At the core of the president’s displeasure is his belief that Kemp has not kowtowed to him enough.

“Kemp stood out as a Republican governor who didn’t seem to think he needed Trump,” said a senior White House official. “He’s never shown a particular need to play ball with the president, which I think really irked Trump, so that’s kind of the origin of it.”

The roots of tension between the two extend to Trump’s 2018 endorsement of Kemp in his Republican primary against Casey Cagle, then the sitting lieutenant governor. Trump believed Kemp had not been sufficiently appreciative of his support, and Kemp had not realized how hard his allies had lobbied the president for his endorsement, according to people familiar with the episode.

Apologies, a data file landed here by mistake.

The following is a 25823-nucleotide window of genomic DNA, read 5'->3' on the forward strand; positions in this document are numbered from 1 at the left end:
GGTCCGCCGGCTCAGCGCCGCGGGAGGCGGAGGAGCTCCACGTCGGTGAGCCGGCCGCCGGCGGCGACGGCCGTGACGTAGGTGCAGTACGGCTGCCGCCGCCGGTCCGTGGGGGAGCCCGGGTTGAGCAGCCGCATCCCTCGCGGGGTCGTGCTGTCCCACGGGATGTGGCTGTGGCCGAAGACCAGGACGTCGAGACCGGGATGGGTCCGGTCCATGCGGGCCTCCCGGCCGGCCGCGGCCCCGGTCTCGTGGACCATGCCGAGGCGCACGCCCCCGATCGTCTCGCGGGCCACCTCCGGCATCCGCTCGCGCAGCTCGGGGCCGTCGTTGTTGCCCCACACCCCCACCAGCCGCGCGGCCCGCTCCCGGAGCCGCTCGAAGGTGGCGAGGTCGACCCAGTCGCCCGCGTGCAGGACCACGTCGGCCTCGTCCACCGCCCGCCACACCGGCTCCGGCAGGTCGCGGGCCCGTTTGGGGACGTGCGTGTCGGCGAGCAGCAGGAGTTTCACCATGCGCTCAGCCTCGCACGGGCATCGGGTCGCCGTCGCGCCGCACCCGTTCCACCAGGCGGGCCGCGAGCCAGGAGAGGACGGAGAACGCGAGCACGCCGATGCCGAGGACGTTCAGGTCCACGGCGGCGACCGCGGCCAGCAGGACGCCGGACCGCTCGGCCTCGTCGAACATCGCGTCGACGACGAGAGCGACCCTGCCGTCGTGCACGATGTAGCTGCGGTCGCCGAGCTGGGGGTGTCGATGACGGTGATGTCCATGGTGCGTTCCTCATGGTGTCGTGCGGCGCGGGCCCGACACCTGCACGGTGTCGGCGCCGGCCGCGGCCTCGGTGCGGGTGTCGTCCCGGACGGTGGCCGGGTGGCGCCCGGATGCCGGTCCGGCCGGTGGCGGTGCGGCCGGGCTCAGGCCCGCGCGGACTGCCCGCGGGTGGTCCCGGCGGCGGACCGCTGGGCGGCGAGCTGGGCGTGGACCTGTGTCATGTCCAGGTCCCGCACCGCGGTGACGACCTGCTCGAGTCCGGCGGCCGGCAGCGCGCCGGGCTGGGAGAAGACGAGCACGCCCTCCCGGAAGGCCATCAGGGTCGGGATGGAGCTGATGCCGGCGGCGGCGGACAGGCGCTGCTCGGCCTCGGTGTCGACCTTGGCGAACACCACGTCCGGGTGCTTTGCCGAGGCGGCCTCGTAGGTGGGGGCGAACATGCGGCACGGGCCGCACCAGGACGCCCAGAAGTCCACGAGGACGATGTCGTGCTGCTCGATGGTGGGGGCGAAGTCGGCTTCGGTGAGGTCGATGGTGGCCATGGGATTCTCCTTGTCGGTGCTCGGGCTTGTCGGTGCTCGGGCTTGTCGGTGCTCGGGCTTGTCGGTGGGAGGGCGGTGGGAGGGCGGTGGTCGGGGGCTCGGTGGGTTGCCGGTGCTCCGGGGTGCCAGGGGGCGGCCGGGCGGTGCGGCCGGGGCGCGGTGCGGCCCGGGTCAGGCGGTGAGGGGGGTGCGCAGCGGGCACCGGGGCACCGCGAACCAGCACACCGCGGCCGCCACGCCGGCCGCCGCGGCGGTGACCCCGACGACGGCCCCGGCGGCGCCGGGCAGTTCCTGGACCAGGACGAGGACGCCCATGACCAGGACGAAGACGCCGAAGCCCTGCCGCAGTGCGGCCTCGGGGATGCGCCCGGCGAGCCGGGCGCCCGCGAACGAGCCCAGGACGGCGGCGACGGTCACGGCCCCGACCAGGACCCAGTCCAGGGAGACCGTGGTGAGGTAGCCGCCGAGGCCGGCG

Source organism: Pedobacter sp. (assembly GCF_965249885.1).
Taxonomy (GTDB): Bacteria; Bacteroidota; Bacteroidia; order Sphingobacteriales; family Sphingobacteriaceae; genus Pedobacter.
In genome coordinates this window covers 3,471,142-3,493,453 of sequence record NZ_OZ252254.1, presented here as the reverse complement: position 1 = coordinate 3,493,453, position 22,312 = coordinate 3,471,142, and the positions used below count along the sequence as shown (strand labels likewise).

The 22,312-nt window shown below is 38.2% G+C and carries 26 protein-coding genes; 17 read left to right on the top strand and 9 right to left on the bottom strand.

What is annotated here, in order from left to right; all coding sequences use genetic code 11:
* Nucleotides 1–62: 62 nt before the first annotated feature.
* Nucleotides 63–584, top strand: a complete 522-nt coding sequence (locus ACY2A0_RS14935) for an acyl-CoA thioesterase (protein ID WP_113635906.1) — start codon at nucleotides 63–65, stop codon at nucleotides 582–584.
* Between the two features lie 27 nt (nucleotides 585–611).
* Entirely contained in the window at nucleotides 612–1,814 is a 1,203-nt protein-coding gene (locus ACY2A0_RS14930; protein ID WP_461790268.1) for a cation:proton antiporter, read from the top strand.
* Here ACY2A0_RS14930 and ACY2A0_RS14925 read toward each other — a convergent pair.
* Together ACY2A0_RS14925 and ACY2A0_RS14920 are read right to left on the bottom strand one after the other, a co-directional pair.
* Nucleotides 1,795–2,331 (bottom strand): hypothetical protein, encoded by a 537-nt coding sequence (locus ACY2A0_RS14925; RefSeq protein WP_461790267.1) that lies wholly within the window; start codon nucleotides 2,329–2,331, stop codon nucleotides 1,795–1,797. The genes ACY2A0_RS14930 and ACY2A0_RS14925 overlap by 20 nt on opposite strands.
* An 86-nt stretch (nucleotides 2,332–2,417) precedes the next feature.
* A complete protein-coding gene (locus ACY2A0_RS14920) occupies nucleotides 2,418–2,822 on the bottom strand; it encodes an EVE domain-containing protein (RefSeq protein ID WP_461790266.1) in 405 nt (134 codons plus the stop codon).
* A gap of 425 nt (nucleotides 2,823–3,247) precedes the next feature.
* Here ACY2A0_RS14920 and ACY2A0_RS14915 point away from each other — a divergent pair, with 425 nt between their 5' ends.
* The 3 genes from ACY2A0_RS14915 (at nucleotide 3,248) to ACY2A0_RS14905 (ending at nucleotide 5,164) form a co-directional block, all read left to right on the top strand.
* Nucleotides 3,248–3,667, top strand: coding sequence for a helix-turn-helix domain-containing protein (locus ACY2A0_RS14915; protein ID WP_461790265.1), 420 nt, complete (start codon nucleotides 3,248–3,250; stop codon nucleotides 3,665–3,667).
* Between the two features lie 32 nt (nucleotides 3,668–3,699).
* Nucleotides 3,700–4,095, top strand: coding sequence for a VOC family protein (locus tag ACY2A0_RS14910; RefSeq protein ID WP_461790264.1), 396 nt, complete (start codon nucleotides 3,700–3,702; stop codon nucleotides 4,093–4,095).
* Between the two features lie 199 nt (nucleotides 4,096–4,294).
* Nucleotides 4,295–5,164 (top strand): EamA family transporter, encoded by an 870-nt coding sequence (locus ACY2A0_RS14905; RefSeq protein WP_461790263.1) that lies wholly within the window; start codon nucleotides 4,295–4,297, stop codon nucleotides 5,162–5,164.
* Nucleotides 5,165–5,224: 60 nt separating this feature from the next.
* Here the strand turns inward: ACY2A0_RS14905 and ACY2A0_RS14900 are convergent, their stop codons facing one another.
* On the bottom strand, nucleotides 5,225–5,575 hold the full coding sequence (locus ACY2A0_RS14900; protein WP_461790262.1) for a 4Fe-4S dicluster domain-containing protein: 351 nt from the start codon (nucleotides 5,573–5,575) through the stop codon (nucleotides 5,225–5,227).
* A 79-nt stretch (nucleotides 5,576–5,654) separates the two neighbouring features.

But it was Kemp’s handling of his selection of Loeffler to fill Georgia’s empty Senate seat in late 2019 that particularly angered the president, culminating in the frosty White House meeting that November. Kemp never consulted Trump about the Senate seat when it first opened. And after Kemp created an online application process for the post, Trump complained privately that the Georgia governor was treating the process as if he was “hiring a truck driver,” according to an outside Republican in frequent contact with the White House.